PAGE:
paid to Presidents of Management Boards were equal to the General
Manager’s salary, while in some other they received “only” 75 percent of
his salary. These allowances were paid regularly, in contrast to
salaries for which workers waited in vain for months. This additionally
strained the relations between privatisation authorities, enterprise
managements and workers at everybody’s detriment. Sometimes, Managers
paid the price, but those who had appointed them – members of Management
Boards – remained beyond reach.
Despite thunderous announcements of reforms and democratic changes, the
three-member coalition “For A Better Life” was not willing to
voluntarily give up the inherited positions of power. Therefore, during
its rule members of the Main Boards of three coalition parties were in
top echelons of economic entities. It is interesting that it is
impossible to obtain data on either current members of Management Boards
or those who discharged that function during the times of the integral
DPS. Perhaps this could be explained by the fact that the Montenegrin
economy, and consequently economic power, is still mostly in the hands
of people who are running the DPS today. And all this despite the
evident conflict of interests.
“The situation in Montenegro is such that it requires some serious
actions with a view to restoring the full confidence between the
Government, political elite and citizens. During the past decade, in a
great number of cases political activity represented one of the most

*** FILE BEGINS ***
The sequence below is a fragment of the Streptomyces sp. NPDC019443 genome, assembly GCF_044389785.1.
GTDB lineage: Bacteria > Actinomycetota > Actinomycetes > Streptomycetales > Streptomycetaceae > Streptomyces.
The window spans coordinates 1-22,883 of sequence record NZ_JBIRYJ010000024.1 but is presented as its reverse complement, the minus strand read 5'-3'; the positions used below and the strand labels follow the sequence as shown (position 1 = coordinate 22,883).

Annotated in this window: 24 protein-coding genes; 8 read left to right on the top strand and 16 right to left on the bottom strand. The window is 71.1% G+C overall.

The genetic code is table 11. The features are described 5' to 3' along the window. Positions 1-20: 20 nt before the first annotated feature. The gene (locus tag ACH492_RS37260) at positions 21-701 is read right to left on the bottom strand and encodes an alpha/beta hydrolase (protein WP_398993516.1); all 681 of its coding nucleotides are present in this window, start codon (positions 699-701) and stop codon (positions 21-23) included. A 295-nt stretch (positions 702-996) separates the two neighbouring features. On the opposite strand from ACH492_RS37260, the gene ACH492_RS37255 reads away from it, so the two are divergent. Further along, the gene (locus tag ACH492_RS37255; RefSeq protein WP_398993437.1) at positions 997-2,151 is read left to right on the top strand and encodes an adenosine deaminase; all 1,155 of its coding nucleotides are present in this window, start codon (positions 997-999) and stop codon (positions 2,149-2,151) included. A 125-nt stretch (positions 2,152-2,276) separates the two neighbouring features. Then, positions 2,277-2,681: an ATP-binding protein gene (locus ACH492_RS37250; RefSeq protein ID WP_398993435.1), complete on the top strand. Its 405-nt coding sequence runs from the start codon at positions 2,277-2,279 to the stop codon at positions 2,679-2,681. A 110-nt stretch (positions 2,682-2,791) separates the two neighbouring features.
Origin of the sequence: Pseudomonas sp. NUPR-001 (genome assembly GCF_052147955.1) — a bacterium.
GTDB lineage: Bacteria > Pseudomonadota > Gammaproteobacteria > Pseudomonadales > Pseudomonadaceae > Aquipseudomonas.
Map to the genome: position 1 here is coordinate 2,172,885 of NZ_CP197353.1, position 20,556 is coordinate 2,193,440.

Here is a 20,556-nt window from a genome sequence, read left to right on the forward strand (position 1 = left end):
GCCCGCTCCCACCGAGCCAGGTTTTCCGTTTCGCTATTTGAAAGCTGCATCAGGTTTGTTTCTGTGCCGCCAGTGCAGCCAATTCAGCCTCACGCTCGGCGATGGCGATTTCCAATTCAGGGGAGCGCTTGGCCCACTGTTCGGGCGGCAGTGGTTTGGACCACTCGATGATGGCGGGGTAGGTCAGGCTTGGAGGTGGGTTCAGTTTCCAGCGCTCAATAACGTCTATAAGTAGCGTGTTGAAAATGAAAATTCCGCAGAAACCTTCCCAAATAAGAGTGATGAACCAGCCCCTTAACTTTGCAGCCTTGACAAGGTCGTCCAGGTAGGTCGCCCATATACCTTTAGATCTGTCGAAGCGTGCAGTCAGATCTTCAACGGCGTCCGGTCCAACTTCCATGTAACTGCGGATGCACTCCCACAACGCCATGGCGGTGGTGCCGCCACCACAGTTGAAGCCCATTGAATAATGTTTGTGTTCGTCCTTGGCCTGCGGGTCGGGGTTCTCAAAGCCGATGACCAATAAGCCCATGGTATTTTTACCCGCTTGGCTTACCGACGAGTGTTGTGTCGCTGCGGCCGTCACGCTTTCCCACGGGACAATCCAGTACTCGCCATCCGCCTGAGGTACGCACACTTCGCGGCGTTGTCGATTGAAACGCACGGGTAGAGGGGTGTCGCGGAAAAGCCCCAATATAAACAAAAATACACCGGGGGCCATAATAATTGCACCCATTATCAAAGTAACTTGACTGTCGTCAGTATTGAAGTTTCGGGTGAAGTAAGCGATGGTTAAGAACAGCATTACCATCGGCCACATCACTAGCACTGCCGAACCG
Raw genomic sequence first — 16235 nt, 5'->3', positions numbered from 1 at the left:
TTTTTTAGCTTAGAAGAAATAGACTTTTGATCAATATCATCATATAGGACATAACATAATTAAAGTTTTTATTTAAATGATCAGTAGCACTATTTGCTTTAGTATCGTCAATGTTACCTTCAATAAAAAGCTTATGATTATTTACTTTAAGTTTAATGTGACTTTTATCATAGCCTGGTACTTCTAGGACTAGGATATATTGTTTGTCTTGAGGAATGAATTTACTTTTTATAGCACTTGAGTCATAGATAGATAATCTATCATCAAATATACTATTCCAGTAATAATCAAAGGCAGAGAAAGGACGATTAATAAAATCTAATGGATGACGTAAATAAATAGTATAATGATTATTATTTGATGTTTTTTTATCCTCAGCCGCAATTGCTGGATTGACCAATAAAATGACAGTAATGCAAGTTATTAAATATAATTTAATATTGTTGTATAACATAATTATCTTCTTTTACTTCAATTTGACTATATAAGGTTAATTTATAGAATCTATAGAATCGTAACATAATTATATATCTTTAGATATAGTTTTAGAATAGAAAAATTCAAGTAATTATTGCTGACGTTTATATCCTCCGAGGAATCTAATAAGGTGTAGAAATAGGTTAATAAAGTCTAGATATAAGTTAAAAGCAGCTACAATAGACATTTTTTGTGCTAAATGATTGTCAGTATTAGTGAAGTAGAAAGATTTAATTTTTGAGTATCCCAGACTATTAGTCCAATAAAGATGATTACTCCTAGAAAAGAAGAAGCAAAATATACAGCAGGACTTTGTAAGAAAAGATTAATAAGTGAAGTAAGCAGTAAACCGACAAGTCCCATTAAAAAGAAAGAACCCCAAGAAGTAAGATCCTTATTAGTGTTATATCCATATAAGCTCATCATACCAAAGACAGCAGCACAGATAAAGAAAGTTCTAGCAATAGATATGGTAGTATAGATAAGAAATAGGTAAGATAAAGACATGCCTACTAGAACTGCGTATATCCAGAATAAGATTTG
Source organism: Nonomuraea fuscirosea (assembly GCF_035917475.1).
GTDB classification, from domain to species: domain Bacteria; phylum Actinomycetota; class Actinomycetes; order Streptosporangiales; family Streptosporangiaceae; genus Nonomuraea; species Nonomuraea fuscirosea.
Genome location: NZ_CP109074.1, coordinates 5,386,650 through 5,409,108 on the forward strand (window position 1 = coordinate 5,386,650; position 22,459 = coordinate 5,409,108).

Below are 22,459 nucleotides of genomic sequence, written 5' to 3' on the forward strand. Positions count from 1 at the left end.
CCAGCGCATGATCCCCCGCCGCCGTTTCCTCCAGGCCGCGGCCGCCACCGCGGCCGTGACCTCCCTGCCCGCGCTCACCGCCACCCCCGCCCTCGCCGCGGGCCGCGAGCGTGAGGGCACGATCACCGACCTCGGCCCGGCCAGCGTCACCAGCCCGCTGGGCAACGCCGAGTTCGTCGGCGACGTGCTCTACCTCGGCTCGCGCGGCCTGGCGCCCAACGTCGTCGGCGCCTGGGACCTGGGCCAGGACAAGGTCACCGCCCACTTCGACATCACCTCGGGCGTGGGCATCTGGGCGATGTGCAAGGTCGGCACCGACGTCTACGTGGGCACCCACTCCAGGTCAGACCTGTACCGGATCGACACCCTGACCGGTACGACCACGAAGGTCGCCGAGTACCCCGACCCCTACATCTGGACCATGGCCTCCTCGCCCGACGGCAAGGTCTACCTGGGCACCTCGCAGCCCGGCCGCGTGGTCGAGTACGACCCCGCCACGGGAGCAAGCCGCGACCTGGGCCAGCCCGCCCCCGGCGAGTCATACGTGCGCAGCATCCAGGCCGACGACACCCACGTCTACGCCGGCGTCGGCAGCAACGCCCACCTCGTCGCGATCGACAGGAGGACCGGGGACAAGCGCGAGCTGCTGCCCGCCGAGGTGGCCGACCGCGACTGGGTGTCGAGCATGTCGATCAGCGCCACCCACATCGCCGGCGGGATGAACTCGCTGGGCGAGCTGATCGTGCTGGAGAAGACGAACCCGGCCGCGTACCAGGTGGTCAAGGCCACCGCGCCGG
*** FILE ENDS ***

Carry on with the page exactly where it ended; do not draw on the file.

secure, least risky and most profitable jobs,” said Zarko Rakcevic, Vice
President of the Government. He pointed out that “The Conclusion on the
Conflict of Interests” was provisional and that the Government decided
to adopt such a binding document “pending the adoption of the Law on
Conflict of Interests”.
The Director of the non-governmental Transition Centre, Nebojsa
Medojevic was also supportive of the legal regulation of this issue:
“Under the pressure of non-governmental organisations – the Transition
Centre and a group of its partners - conditions have been created for
the initiation of the adoption of the Law on the Conflict of Interests.
That law will regulate the conduct of state officials – Government
members, the Prime Minister, the President of the Republic, the Governor
of the National Bank, judges, General Managers of public enterprises, in
short all those who are appointed by the Government. It will also define
situations in which a conflict of interests – private and public ones -
might occur. We have finalised the draft and it is now being examined by
foreign experts. In September, we shall submit it to the State Agency
for Anti-Corruption Initiative”, said Medojevic.
Until this law is passed, there is the Government’s conclusion on the
conflict of interest, which has already given first “results”. On his
own initiative, Purko Ivancevic, a SDP member, left the position of the
Assistant Minister of Tourism because he was also a co-owner of a
touristic firm. After his resignation, Ivancevic said: “I expect that
others will follow suit with their resignations. To hell with this party
and the state if I am the only one to do it”.
Until now, there have been no other voluntary resignations. And, it
would be naive to expect people accustomed to monopoly to forego them of
their own volition. Very few are ready to believe that the Government of
Montenegro will manage to change anything substantially within a year of
its term. Nevertheless, these attempts are worth noting.
Predrag Nikolic (AIM)